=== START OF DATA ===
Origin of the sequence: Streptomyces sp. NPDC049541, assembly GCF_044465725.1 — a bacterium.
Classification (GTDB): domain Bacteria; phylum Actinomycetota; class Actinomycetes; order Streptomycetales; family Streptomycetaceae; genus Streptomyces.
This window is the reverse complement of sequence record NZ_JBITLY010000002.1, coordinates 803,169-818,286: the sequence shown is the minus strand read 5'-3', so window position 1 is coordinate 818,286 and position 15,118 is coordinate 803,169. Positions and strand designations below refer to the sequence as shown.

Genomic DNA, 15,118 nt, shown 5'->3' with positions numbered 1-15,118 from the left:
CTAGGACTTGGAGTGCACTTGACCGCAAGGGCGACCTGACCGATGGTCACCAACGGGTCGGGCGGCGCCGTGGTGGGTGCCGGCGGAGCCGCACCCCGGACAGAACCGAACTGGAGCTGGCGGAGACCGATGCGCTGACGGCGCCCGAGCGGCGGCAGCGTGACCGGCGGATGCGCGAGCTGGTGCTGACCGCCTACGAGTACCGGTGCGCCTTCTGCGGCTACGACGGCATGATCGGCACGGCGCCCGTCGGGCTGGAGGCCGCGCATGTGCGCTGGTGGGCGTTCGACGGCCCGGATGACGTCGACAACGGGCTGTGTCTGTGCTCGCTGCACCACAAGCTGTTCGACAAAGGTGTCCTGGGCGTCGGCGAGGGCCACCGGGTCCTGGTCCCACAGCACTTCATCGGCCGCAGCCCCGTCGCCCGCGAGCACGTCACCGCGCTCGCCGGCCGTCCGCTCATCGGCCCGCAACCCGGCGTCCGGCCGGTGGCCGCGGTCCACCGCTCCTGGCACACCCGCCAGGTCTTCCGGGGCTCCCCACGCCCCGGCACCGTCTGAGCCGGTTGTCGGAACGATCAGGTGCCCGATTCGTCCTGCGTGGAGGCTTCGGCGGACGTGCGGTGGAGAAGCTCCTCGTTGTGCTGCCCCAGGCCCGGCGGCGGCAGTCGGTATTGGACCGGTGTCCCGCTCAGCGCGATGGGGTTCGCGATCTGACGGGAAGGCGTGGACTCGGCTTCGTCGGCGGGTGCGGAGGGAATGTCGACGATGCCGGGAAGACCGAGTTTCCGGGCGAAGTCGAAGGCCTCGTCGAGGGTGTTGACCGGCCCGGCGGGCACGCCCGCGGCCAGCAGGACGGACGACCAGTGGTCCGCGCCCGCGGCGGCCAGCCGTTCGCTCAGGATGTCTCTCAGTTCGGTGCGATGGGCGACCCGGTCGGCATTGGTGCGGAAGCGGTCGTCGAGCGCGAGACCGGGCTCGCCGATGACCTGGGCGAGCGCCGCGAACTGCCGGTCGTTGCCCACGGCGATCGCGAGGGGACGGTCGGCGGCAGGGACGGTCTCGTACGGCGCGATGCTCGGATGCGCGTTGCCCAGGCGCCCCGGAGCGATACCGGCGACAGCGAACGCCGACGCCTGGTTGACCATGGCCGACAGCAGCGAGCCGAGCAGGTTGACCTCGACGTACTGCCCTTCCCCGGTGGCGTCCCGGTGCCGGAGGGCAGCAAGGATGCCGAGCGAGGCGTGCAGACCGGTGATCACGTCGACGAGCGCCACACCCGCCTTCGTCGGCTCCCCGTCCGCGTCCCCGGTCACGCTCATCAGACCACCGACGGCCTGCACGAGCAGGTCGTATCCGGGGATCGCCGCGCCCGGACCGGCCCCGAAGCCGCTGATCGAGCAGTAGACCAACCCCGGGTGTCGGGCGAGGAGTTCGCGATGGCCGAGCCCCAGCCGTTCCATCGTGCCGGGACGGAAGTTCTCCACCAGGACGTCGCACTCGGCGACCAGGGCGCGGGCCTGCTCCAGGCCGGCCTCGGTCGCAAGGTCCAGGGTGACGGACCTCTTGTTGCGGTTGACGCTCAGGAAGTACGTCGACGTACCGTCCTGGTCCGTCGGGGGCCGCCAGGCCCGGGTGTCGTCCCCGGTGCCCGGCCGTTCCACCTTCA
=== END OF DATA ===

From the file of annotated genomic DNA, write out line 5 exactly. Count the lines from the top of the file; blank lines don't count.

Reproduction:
CTAGGACTTGGAGTGCACTTGACCGCAAGGGCGACCTGACCGATGGTCACCAACGGGTCGGGCGGCGCCGTGGTGGGTGCCGGCGGAGCCGCACCCCGGACAGAACCGAACTGGAGCTGGCGGAGACCGATGCGCTGACGGCGCCCGAGCGGCGGCAGCGTGACCGGCGGATGCGCGAGCTGGTGCTGACCGCCTACGAGTACCGGTGCGCCTTCTGCGGCTACGACGGCATGATCGGCACGGCGCCCGTCGGGCTGGAGGCCGCGCATGTGCGCTGGTGGGCGTTCGACGGCCCGGATGACGTCGACAACGGGCTGTGTCTGTGCTCGCTGCACCACAAGCTGTTCGACAAAGGTGTCCTGGGCGTCGGCGAGGGCCACCGGGTCCTGGTCCCACAGCACTTCATCGGCCGCAGCCCCGTCGCCCGCGAGCACGTCACCGCGCTCGCCGGCCGTCCGCTCATCGGCCCGCAACCCGGCGTCCGGCCGGTGGCCGCGGTCCACCGCTCCTGGCACACCCGCCAGGTCTTCCGGGGCTCCCCACGCCCCGGCACCGTCTGAGCCGGTTGTCGGAACGATCAGGTGCCCGATTCGTCCTGCGTGGAGGCTTCGGCGGACGTGCGGTGGAGAAGCTCCTCGTTGTGCTGCCCCAGGCCCGGCGGCGGCAGTCGGTATTGGACCGGTGTCCCGCTCAGCGCGATGGGGTTCGCGATCTGACGGGAAGGCGTGGACTCGGCTTCGTCGGCGGGTGCGGAGGGAATGTCGACGATGCCGGGAAGACCGAGTTTCCGGGCGAAGTCGAAGGCCTCGTCGAGGGTGTTGACCGGCCCGGCGGGCACGCCCGCGGCCAGCAGGACGGACGACCAGTGGTCCGCGCCCGCGGCGGCCAGCCGTTCGCTCAGGATGTCTCTCAGTTCGGTGCGATGGGCGACCCGGTCGGCATTGGTGCGGAAGCGGTCGTCGAGCGCGAGACCGGGCTCGCCGATGACCTGGGCGAGCGCCGCGAACTGCCGGTCGTTGCCCACGGCGATCGCGAGGGGACGGTCGGCGGCAGGGACGGTCTCGTACGGCGCGATGCTCGGATGCGCGTTGCCCAGGCGCCCCGGAGCGATACCGGCGACAGCGAACGCCGACGCCTGGTTGACCATGGCCGACAGCAGCGAGCCGAGCAGGTTGACCTCGACGTACTGCCCTTCCCCGGTGGCGTCCCGGTGCCGGAGGGCAGCAAGGATGCCGAGCGAGGCGTGCAGACCGGTGATCACGTCGACGAGCGCCACACCCGCCTTCGTCGGCTCCCCGTCCGCGTCCCCGGTCACGCTCATCAGACCACCGACGGCCTGCACGAGCAGGTCGTATCCGGGGATCGCCGCGCCCGGACCGGCCCCGAAGCCGCTGATCGAGCAGTAGACCAACCCCGGGTGTCGGGCGAGGAGTTCGCGATGGCCGAGCCCCAGCCGTTCCATCGTGCCGGGACGGAAGTTCTCCACCAGGACGTCGCACTCGGCGACCAGGGCGCGGGCCTGCTCCAGGCCGGCCTCGGTCGCAAGGTCCAGGGTGACGGACCTCTTGTTGCGGTTGACGCTCAGGAAGTACGTCGACGTACCGTCCTGGTCCGTCGGGGGCCGCCAGGCCCGGGTGTCGTCCCCGGTGCCCGGCCGTTCCACCTTCA